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Photo by Everett Dennison

On Wednesday, nearly one year after the Sarasota City Commission quashed a come-as-you-are homeless shelter, a Who’s Who group of Sarasota nonprofit CEOs unveiled a new shelter plan to deal with the city’s nagging adult chronic homelessness problem. Brought together by the Patterson Foundation, the CEO group has spent more than six months behind closed doors on its “3 Into 1” plan, which would see the Salvation Army drug and alcohol recovery campus on 10th Street repurposed into a 220-bed homeless shelter. Support services for the homeless would be located on the campus, and the Resurrection House, which provides daytime services to the chronic homeless at its Kumquat Court facility, would be invited to relocate to the new shelter as well.

The CEOs of the Suncoast Partnership to End Homelessness, the Salvation Army, Goodwill, Coastal Behavioral Healthcare, Catholic Charities, Jewish Family & Children’s Service, the YMCA, All Faiths Food Bank and others—all major nonprofits that provide services to Sarasota’s homeless—came together on the plan. 3 Into 1 would fulfill homeless expert Dr. Robert Marbut’s recommendation for a 24/7 come-as-you-are homeless shelter within the city of Sarasota near the jail and mental health services without the need to finance and build a new facility.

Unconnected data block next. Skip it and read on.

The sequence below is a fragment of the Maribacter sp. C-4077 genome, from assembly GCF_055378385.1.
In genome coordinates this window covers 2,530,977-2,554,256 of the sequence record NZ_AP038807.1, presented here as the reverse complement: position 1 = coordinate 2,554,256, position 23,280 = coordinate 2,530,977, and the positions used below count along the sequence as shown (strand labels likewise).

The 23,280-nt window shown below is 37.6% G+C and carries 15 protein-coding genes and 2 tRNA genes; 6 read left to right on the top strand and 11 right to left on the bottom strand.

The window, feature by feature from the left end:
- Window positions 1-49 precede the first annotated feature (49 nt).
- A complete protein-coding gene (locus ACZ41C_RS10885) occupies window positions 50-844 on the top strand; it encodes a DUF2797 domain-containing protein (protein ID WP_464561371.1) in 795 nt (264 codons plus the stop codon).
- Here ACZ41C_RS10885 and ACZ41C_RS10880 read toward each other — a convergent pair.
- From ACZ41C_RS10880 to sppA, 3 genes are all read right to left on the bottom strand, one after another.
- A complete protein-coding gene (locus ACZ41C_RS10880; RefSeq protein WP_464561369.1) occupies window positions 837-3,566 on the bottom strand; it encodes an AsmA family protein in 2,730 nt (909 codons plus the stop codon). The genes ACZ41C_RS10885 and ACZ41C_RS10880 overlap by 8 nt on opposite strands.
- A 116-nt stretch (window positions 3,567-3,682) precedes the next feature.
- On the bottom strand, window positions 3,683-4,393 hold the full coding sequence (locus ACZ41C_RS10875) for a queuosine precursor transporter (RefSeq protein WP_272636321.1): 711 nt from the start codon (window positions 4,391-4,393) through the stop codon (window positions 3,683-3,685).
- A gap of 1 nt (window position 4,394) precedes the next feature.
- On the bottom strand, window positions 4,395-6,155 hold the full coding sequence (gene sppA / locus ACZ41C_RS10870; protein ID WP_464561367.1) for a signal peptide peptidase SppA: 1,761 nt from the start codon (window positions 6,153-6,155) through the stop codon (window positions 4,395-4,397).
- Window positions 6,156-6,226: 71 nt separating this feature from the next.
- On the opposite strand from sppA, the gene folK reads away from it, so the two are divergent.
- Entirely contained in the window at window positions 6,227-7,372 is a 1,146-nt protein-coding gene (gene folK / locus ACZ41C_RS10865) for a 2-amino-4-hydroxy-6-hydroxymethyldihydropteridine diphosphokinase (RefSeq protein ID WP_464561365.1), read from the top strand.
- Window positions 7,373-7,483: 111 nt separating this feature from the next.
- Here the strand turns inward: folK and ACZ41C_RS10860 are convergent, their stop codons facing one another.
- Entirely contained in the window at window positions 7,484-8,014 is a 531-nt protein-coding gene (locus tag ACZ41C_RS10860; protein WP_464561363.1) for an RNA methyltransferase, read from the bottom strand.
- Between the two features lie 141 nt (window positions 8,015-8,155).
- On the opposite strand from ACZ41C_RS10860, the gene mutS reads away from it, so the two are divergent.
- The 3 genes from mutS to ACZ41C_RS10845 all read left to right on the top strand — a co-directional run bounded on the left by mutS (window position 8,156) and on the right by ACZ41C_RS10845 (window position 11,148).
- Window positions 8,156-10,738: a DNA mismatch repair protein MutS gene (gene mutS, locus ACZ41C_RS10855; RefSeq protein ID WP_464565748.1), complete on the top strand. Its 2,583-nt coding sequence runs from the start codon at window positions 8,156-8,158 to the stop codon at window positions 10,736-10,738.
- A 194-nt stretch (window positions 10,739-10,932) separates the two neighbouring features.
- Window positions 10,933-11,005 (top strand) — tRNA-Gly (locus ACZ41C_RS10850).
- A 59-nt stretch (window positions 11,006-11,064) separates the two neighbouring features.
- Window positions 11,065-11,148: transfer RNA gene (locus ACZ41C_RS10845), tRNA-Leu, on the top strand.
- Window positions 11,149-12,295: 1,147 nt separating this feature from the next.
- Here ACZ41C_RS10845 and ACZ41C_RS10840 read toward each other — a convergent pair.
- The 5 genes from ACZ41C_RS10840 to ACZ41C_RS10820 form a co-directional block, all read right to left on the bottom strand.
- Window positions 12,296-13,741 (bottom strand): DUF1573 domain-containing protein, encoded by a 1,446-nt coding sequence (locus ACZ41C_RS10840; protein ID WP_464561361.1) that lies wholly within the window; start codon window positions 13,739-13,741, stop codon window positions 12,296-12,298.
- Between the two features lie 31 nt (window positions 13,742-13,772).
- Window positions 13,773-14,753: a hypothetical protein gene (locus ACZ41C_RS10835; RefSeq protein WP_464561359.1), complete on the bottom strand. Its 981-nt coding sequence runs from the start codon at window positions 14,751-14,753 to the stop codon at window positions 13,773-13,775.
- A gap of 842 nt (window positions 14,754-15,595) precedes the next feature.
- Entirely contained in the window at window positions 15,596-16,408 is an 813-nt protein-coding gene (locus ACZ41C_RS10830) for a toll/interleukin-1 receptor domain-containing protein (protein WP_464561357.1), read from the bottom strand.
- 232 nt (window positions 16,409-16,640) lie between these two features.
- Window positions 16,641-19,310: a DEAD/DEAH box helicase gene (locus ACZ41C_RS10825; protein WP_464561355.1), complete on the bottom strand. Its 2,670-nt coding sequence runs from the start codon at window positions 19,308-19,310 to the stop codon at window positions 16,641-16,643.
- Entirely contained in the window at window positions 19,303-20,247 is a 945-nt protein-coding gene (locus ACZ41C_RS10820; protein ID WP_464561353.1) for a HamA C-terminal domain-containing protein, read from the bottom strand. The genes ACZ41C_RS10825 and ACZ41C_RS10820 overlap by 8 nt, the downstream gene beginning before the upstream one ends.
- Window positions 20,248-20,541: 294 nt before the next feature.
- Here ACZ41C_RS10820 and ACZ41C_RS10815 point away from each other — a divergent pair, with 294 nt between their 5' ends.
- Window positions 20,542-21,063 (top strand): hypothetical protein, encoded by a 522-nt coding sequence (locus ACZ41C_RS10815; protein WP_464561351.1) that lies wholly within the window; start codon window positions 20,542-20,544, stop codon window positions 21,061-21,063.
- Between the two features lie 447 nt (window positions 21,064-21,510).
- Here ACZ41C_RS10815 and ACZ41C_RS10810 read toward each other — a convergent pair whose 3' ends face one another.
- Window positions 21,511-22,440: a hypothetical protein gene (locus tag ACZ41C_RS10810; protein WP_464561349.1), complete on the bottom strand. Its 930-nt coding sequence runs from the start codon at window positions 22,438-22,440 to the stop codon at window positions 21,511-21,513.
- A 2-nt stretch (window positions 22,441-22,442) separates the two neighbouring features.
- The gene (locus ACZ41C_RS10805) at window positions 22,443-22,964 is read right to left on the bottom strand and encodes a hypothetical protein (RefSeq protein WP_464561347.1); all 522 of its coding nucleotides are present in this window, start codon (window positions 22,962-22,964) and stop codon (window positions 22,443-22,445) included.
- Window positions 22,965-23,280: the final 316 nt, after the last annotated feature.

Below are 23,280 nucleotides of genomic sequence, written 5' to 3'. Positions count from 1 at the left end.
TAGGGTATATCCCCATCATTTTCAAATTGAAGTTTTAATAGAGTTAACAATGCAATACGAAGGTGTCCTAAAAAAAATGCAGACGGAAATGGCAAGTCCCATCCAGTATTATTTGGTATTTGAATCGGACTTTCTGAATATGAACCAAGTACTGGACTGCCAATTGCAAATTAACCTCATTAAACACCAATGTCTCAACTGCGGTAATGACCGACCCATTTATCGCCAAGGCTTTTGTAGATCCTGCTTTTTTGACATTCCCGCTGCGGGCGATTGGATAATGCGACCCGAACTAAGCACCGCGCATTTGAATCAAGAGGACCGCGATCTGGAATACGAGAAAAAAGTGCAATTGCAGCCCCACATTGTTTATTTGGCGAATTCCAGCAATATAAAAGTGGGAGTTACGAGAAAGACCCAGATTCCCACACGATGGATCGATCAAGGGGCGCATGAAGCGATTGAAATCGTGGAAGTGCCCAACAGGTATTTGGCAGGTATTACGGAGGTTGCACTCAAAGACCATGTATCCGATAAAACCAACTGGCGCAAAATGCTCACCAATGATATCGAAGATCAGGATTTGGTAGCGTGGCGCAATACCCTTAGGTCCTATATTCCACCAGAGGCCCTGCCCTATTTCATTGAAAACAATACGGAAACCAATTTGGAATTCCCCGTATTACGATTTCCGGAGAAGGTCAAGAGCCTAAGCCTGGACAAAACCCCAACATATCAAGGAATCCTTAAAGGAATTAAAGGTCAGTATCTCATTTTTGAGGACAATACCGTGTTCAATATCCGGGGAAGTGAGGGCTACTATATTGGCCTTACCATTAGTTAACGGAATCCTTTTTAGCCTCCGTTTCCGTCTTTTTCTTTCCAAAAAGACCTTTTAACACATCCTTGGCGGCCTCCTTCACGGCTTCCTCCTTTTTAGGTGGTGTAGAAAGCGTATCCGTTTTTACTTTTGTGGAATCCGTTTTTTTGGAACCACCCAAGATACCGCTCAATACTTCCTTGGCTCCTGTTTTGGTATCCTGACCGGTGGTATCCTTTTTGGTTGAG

The plan promises to address the hundreds of homeless sleeping in makeshift camps within the city and congregating in the Rosemary District, most notably on Central Avenue, Kumquat Court, in Gillespie Park, and on downtown’s Main Street. The City Commission’s inability to deal with its urban homeless population has consistently drawn negative national headlines. The situation caused a notable rift between the city and county last year, and has been cited as one of the possible reasons city voters earlier this month replaced two interim commissioners with underdog candidates Liz Alpert and Shelli Freeland Eddie.